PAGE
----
Black moved 13/8, 9/5. I venture to say that most backgammon players would do the same. But Black has an alternative that looks very similar: 13/4. Black probably played out of habit, and it is a good habit in most instances — keeping spare men close together. In this case, Black viewed only his men which originated on the 13-point and 9-point as his spares.
Is there really a problem? Does it make any difference whether Black plays 13/8, 9/5, or 13/4? Neither the player who moved 13/8, 9/5 nor his even more experienced partner in the Crew saw the choice as significant.
But consider. Black has a spare on his 2-point, deeper within his home board than he would like, but still a builder for the 1-point. By bringing a man to the 8-point, Black creates dys-communication. Black can avoid dys-communication with the alternative move, 13/4.
Backgammon players love to complain about their bad luck. Black had some bad luck during the next few rolls. White rolled a 6-2, and had to strip his 8-point. The Black rolled a 6-3. A most unpleasant roll! Black could either pile five men inflexibly on his 2-point, thereby minimizing his chances of making (or hitting loose on) his 1-point, by moving 8/2, 5/2. Or he could break anchor, which he did by moving 20/11. Whereupon White promptly pointed on Black’s blot with a 3-1, playing 17/20, 19/20.
I won’t go so far as to say that backgammon players don’t experience incredible runs of bad luck. But they sometimes fail to notice the ways which they compound their misfortunes. Black contributed to his own defeat with his dys-communications play, robbing himself of good (in this case, diversifying) 6’s on his next turn. The better play of 13/4 would have allowed Black to play his subsequent 6-3 by moving 9/3, 4/1.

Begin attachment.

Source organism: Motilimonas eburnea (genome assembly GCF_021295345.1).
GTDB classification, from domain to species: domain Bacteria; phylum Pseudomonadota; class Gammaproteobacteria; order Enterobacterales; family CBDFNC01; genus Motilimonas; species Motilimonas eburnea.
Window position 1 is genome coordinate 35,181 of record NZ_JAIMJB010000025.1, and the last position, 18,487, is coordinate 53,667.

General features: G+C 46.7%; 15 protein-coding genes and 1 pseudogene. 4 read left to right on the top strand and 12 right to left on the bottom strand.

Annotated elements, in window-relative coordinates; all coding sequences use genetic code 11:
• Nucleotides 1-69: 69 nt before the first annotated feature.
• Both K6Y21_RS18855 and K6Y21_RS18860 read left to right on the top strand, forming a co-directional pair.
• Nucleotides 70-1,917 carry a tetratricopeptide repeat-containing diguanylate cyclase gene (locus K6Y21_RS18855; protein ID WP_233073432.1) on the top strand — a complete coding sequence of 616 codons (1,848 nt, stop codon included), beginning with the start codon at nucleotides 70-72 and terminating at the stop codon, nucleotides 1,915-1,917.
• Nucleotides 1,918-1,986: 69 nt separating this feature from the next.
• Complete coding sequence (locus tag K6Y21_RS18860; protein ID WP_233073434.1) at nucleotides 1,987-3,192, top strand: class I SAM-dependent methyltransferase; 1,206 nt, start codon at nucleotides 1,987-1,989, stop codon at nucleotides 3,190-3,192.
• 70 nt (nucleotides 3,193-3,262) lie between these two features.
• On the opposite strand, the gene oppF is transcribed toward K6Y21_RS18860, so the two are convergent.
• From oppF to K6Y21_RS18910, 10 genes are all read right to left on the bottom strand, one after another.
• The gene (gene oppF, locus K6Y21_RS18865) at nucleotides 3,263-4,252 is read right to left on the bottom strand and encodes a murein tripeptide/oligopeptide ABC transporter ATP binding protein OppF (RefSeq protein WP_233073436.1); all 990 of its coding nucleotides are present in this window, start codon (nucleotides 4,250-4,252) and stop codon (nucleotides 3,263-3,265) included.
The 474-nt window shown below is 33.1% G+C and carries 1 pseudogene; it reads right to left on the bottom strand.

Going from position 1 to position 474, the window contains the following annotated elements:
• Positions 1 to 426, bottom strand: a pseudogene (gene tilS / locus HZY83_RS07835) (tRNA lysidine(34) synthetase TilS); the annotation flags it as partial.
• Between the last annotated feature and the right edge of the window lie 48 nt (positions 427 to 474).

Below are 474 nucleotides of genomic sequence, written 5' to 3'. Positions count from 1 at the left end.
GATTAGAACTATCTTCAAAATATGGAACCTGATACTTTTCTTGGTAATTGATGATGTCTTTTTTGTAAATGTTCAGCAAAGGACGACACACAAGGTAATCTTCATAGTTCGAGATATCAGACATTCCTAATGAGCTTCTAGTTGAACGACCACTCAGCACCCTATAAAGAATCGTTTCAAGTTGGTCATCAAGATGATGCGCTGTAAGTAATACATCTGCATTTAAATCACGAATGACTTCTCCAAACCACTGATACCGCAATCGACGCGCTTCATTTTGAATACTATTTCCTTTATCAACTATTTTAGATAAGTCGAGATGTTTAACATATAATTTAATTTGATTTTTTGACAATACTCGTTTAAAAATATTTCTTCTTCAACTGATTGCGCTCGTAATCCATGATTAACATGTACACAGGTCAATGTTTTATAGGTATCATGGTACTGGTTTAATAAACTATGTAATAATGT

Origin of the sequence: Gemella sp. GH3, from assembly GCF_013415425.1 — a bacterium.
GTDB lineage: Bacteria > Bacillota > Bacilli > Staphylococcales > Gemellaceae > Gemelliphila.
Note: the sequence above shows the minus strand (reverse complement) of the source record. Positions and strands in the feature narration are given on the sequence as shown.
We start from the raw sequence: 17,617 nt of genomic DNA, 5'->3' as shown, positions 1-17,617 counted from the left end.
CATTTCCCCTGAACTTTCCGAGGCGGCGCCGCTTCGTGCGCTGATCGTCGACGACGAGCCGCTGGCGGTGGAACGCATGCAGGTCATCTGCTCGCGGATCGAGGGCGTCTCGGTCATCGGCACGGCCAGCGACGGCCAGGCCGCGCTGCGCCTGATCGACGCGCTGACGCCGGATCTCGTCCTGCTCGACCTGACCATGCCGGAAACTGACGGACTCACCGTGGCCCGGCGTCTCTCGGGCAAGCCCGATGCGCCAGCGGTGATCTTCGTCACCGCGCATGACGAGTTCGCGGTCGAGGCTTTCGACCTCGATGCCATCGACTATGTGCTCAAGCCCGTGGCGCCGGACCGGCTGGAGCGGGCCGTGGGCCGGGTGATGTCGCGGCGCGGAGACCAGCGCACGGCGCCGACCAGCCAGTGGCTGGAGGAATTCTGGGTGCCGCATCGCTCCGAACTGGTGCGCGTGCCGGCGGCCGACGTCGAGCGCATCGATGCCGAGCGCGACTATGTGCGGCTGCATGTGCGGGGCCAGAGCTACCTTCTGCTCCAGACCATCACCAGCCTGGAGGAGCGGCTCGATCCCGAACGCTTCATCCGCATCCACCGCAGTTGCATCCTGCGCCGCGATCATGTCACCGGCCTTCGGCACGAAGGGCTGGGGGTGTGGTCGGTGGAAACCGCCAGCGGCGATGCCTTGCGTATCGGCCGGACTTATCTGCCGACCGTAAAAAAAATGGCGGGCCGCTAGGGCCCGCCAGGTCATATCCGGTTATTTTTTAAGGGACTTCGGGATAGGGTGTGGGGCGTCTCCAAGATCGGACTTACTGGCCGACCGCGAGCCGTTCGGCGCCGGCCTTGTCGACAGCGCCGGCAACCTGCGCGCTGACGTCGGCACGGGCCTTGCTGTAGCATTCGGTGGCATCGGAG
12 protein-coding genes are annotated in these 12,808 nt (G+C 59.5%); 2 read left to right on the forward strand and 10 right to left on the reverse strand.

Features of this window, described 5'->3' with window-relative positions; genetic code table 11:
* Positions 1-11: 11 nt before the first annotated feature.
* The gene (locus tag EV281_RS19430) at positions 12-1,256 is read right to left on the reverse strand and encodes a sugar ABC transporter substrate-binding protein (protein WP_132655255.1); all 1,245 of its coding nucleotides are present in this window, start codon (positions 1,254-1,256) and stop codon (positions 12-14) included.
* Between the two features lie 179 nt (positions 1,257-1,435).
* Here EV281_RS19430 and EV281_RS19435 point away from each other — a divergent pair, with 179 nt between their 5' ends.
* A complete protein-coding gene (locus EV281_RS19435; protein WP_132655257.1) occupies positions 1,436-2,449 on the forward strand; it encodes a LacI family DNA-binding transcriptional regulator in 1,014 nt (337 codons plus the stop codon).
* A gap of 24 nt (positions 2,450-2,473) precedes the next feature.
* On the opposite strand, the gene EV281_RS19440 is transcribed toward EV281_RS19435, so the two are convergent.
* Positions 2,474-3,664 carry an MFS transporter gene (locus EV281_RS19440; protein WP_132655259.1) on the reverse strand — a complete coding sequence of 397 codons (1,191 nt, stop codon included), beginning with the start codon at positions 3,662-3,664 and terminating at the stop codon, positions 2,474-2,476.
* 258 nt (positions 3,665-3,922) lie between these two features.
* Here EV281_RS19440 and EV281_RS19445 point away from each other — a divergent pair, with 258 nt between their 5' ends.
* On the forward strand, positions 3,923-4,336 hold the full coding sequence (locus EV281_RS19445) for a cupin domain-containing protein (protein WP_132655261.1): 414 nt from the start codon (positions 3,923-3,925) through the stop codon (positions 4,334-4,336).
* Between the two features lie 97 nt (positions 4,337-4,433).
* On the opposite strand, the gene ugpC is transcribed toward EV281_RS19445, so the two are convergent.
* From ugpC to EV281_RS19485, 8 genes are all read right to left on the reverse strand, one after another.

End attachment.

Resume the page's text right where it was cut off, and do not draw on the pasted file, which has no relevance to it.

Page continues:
I do not ask that you perform elaborate calculations in apparently innocuous positions like Position 2. Save your energy for the clearly crucial decisions, or for leisurely analysis away from the backgammon table. What you can do, however, is incorporate the results of calculation and analysis in your vision. Learn to see the communication between your men as desirable. But also see dys-communication as undesirable, a reflection of how poorly men exactly 6 pips apart function together.
The Last WordThis last word belongs to Bob Wachtel, who pointed out my error in Position 2 above.
Position 2 repeated.|
Black to play 5-4.
My play, 13/4, leaves more awkward numbers next turn than Black’s actual play, 13/8, 9/5. After his actual play, Black could have handled the following 6-3 by piling five men on his 2-point. But after my play, rolls of 6-4 and 5-4 would require Black to break either his anchor or his board. The extra number (1-1 and 3-1 instead of just 4-1) to make the 1-point isn’t enough compensation for the defect in my play.
The preservation of useful numbers (in this case, 4’s) overrides dys-communication in Position 2. I saw that Black can play a 4, 5, or 6 from his outer board after either play. I overlooked that placing Black’s spare on the 5-point rather than the 4-point lets him take a 4 by moving 5-1 when his other number is a 5 or 6 which he must play from his outer board. Thank you, Bob.